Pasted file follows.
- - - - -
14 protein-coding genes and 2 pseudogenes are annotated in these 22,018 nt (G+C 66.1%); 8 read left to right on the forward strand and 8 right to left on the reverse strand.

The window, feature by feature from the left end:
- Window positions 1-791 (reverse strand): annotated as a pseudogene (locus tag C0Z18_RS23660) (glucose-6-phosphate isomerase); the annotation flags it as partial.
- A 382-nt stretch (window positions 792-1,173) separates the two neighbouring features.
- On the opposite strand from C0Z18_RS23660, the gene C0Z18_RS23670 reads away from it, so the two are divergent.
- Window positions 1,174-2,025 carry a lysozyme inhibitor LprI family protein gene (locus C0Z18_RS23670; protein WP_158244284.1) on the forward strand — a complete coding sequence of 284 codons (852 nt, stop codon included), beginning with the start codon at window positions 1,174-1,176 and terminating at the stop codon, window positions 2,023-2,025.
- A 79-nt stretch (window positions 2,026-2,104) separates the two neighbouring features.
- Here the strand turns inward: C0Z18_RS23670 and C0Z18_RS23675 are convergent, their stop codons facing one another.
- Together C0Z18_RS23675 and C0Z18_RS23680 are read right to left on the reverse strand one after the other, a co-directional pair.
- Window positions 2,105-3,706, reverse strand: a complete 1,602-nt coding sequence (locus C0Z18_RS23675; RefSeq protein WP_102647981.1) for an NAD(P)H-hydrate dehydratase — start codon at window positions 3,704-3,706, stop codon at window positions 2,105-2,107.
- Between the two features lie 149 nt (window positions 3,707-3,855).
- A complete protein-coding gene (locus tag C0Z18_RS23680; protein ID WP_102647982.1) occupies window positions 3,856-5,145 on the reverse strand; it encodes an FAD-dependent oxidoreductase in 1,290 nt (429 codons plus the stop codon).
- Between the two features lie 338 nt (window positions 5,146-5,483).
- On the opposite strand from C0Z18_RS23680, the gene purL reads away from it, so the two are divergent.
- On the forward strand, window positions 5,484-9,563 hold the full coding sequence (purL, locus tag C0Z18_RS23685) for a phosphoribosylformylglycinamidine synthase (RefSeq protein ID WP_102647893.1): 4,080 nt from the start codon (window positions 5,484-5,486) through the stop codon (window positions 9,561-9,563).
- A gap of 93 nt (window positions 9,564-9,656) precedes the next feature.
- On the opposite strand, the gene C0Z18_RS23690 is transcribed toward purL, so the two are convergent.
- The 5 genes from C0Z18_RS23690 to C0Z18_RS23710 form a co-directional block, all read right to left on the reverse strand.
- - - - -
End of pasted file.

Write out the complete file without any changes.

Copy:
14 protein-coding genes and 2 pseudogenes are annotated in these 22,018 nt (G+C 66.1%); 8 read left to right on the forward strand and 8 right to left on the reverse strand.

The window, feature by feature from the left end:
- Window positions 1-791 (reverse strand): annotated as a pseudogene (locus tag C0Z18_RS23660) (glucose-6-phosphate isomerase); the annotation flags it as partial.
- A 382-nt stretch (window positions 792-1,173) separates the two neighbouring features.
- On the opposite strand from C0Z18_RS23660, the gene C0Z18_RS23670 reads away from it, so the two are divergent.
- Window positions 1,174-2,025 carry a lysozyme inhibitor LprI family protein gene (locus C0Z18_RS23670; protein WP_158244284.1) on the forward strand — a complete coding sequence of 284 codons (852 nt, stop codon included), beginning with the start codon at window positions 1,174-1,176 and terminating at the stop codon, window positions 2,023-2,025.
- A 79-nt stretch (window positions 2,026-2,104) separates the two neighbouring features.
- Here the strand turns inward: C0Z18_RS23670 and C0Z18_RS23675 are convergent, their stop codons facing one another.
- Together C0Z18_RS23675 and C0Z18_RS23680 are read right to left on the reverse strand one after the other, a co-directional pair.
- Window positions 2,105-3,706, reverse strand: a complete 1,602-nt coding sequence (locus C0Z18_RS23675; RefSeq protein WP_102647981.1) for an NAD(P)H-hydrate dehydratase — start codon at window positions 3,704-3,706, stop codon at window positions 2,105-2,107.
- Between the two features lie 149 nt (window positions 3,707-3,855).
- A complete protein-coding gene (locus tag C0Z18_RS23680; protein ID WP_102647982.1) occupies window positions 3,856-5,145 on the reverse strand; it encodes an FAD-dependent oxidoreductase in 1,290 nt (429 codons plus the stop codon).
- Between the two features lie 338 nt (window positions 5,146-5,483).
- On the opposite strand from C0Z18_RS23680, the gene purL reads away from it, so the two are divergent.
- On the forward strand, window positions 5,484-9,563 hold the full coding sequence (purL, locus tag C0Z18_RS23685) for a phosphoribosylformylglycinamidine synthase (RefSeq protein ID WP_102647893.1): 4,080 nt from the start codon (window positions 5,484-5,486) through the stop codon (window positions 9,561-9,563).
- A gap of 93 nt (window positions 9,564-9,656) precedes the next feature.
- On the opposite strand, the gene C0Z18_RS23690 is transcribed toward purL, so the two are convergent.
- The 5 genes from C0Z18_RS23690 to C0Z18_RS23710 form a co-directional block, all read right to left on the reverse strand.